Now you may not need this scale of storage, but if you take a lot of family and vacation photos or videos, you are probably in the market for more storage now for your media files.
Internal Vs. External
Hard drives come in two main types, internal and external. An internal drive sits in your computer, and an external drive plugs into your computer via a port (techspeak: one of those connector thingies) on the back of the box. Laptops usually hold only one internal drive, but you can usually put two or more in a desktop computer, depending on its size and internal configuration.
Unless you are comfortable opening up your computer and installing a second drive, I recommend external drives for storage of media files. The good news is that these drives are getting cheaper and bigger as time goes on. You can buy a 250GB external USB drive for under $90, and 500GB models can be had for around $120.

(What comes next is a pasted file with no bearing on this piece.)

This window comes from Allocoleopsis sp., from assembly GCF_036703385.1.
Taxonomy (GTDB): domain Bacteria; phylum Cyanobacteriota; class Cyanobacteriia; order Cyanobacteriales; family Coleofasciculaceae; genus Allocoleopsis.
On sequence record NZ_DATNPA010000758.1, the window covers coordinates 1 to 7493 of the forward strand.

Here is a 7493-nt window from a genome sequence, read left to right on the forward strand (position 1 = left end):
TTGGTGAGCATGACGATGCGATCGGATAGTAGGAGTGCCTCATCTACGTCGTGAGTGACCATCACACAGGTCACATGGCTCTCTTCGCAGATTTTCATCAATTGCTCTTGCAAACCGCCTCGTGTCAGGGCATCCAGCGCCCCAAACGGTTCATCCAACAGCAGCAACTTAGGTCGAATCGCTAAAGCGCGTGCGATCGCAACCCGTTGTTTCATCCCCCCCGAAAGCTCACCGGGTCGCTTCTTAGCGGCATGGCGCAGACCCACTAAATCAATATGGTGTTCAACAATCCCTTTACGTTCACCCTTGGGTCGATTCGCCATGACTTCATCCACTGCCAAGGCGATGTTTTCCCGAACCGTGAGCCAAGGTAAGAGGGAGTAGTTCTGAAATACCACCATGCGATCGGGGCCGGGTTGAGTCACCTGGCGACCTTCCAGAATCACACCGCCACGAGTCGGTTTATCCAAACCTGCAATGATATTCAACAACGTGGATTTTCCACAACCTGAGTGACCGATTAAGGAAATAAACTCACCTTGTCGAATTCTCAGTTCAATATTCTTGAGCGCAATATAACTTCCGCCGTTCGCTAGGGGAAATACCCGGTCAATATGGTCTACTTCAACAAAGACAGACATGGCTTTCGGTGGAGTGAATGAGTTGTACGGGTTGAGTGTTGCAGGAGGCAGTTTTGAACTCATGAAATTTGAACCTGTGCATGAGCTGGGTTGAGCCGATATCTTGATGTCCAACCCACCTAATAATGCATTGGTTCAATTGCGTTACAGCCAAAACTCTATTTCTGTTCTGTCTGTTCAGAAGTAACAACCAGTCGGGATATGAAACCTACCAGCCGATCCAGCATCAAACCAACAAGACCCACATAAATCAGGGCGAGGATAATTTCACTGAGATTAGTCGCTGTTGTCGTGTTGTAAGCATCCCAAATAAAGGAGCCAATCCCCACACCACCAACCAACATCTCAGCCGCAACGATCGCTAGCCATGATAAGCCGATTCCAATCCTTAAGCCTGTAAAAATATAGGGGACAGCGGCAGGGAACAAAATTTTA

External drives are categorized by connection type, storage size, and physical size. Connection type, what I call "flavor" is usually USB, FireWire or lately, eSATA, as explained below. Storage size refers to how many Gigabytes of data it can hold, and physical size is either 3.5 inch disk or 2.5 inch, based on the diameter of the spinning disk inside. Note I said Gigabytes (GB) of data; a GB is a thousand Megabytes (MB), and you need GBs to store many MB-sized files. Given that your average photo from a digital camera is 6MB, these can add up, especially if you have kids whose growing-up you are documenting.
Types of Hard Drives